Governor J.B. Pritzker has enacted several sweeping employment laws that will take effect starting at the beginning of 2020. A brief summary of the extensive changes are listed below:
Workplace Transparency Act
The Workplace Transparency Act (WTA) will take effect January 1, 2020. The new law:
- Prohibits employers from entering into any employee agreements or enacting any employment policies that require employees or applicants to keep allegations of harassment or discrimination confidential; and
- Prohibits employers from retaliating against employees or applicants for “reporting, resisting, opposing, or assisting in the investigation of harassment or discrimination.”
Victims’ Economic Security and Safety Act
Amendments to the Victims’ Economic Security and Safety Act (VESSA) take effect January 1, 2020 and add a category of protection for victims of “gender violence.” VESSA currently allows victims of domestic violence, sexual assault, and stalking to take unpaid protected leave.
Hotel and Casino Employee Safety Act
The new Hotel and Casino Employee Safety Act takes effect July 1, 2020 and will:
- Require hotels and casinos to give all employees who work alone in a guest room, bathroom, or casino floor, a free, portable emergency contact device that can be used to summon help if the employee reasonably believes there is an ongoing crime, sexual harassment or assault, or other emergency; and
- Require hotels and casinos to develop, maintain, and comply with a written anti-sexual harassment policy.
Illinois Human Rights Act (IHRA)
Amendments to the Illinois Human Rights Act (IHRA) take effect July 1, 2020 and will:
- Change the definition of “employer” from employers with at least 15 employees to any entity that employs one more persons;
- Expand the definition of “unlawful discrimination” to include discrimination against a person because of his or her actual or perceived race, color, religion, national origin, ancestry, age, sex, marital status, order of protection status, disability, military status, sexual orientation, pregnancy, or unfavorable discharge from the military;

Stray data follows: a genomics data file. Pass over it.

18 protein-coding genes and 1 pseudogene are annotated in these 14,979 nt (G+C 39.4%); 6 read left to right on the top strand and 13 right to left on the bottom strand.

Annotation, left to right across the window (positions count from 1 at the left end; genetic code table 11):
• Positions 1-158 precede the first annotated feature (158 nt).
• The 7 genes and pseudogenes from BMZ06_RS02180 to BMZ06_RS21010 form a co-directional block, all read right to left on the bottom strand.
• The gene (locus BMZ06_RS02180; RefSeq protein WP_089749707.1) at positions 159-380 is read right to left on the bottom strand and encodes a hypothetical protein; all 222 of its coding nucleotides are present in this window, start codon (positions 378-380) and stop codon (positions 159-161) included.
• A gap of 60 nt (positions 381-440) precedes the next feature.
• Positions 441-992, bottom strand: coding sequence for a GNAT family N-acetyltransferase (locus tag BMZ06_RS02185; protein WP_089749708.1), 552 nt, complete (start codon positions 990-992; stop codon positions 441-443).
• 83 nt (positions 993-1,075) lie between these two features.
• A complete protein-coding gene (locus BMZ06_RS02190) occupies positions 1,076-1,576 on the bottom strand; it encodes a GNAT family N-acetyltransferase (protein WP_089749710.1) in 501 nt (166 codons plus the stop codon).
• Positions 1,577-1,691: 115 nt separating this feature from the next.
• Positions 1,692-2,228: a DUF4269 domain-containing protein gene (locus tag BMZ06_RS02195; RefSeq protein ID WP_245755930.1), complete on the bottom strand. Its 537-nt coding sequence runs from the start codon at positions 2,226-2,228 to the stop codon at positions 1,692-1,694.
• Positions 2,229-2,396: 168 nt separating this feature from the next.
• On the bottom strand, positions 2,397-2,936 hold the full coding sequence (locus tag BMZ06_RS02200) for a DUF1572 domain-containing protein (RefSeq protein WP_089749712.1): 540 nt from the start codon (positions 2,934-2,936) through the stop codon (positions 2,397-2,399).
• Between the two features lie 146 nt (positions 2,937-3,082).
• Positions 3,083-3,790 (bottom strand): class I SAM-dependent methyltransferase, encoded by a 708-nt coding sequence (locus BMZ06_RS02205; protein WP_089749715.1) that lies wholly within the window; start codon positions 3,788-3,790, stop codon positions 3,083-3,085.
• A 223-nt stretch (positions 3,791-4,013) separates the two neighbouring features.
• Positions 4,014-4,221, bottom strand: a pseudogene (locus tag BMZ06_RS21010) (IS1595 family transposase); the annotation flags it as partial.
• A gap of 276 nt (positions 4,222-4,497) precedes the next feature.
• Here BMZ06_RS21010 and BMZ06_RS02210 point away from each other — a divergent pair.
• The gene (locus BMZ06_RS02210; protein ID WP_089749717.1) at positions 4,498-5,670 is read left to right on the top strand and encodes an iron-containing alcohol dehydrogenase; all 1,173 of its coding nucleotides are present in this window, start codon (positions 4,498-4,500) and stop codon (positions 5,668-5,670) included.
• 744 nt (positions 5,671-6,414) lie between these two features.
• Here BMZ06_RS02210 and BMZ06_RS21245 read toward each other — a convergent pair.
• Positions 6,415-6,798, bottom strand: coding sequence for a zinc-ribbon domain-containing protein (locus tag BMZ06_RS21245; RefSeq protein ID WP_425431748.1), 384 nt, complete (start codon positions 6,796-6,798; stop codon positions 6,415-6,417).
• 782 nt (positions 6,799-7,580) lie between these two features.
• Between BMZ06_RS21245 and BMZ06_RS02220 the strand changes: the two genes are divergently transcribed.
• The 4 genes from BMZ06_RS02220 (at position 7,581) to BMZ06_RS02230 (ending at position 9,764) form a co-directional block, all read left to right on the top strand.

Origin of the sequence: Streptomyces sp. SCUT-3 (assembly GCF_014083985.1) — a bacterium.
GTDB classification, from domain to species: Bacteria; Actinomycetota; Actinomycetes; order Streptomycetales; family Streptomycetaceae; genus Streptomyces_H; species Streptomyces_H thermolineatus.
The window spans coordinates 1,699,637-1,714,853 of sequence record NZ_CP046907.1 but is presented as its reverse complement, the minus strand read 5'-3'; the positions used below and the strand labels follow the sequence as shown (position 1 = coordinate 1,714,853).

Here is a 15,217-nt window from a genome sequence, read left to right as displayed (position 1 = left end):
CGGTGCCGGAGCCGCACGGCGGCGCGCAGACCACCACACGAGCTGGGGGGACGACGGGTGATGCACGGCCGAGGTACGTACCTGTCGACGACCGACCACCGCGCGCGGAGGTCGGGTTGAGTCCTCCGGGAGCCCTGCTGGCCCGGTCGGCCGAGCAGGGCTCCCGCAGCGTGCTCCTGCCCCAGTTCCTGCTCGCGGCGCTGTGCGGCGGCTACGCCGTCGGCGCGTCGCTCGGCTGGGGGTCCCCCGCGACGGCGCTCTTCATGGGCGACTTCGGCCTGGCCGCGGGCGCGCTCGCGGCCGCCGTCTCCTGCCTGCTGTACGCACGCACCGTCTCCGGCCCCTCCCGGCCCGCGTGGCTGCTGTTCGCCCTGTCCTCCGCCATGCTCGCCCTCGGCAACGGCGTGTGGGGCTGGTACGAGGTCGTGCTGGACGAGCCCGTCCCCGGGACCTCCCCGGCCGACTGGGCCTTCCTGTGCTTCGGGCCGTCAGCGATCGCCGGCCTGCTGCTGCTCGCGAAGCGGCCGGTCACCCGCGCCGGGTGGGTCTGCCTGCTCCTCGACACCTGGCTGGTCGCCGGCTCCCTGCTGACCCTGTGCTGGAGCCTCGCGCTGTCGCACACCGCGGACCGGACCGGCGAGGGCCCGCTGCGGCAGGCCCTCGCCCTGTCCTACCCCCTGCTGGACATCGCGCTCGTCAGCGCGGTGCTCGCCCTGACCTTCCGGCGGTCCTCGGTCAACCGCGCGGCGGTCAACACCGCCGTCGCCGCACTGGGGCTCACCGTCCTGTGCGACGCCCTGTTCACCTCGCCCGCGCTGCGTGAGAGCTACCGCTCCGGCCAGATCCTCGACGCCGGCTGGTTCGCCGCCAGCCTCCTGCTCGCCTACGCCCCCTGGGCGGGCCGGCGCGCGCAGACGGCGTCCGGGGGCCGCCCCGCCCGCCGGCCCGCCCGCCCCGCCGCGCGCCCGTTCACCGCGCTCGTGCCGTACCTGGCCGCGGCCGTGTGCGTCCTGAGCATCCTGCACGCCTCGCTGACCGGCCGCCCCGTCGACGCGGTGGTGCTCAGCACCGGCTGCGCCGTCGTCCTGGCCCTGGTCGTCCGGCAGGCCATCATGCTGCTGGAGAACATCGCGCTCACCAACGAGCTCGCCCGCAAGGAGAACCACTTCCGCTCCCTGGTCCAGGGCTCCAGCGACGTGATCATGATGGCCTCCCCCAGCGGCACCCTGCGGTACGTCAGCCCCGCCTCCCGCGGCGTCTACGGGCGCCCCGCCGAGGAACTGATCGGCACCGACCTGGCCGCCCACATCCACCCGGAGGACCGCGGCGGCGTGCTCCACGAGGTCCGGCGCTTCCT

- Change the definition of “harassment” to be “unwelcome conduct” on the bases of a person’s actual or perceived race, color, religion, national origin, ancestry, age, sex, marital status, order of protection status, disability, military status, sexual orientation, pregnancy, or unfavorable discharge from the military, that “has purpose or effect of substantially interfering with the individual’s work performance or creating an intimidating, hostile, or offensive working environment;”
- Expand the definition of “working environment” beyond just the physical locations employees perform their duties;
- Prohibit harassment by an employer against non-employees, including contractors, consultants, and anyone else performing services for the employer;
- Require employers to annually disclose to the Illinois Department of Human Rights (IDHR) any adverse judgement or administrative ruling against them in the preceding calendar year;
- Require every employer with employees working in Illinois to provide annual sexual harassment prevention training. The IDHR will establish a publicly available model training program that employers may use. Alternatively, employers may implement their own training as long as it stays within compliance of the model program; and
- Require bars and restaurants (including coffee shops, cafeterias, and catering facilities) to provide a written sexual harassment policy to all employees within the first calendar week of employment.
It is strongly recommended that employers begin reviewing their employment agreements, policies on harassment and discrimination, and sexual harassment training programs to comply with these new laws. If you have any questions about how to review your employment materials or how these new laws will affect your business, please contact Marcus & Boxerman at (312) 216-2720 or email@example.com.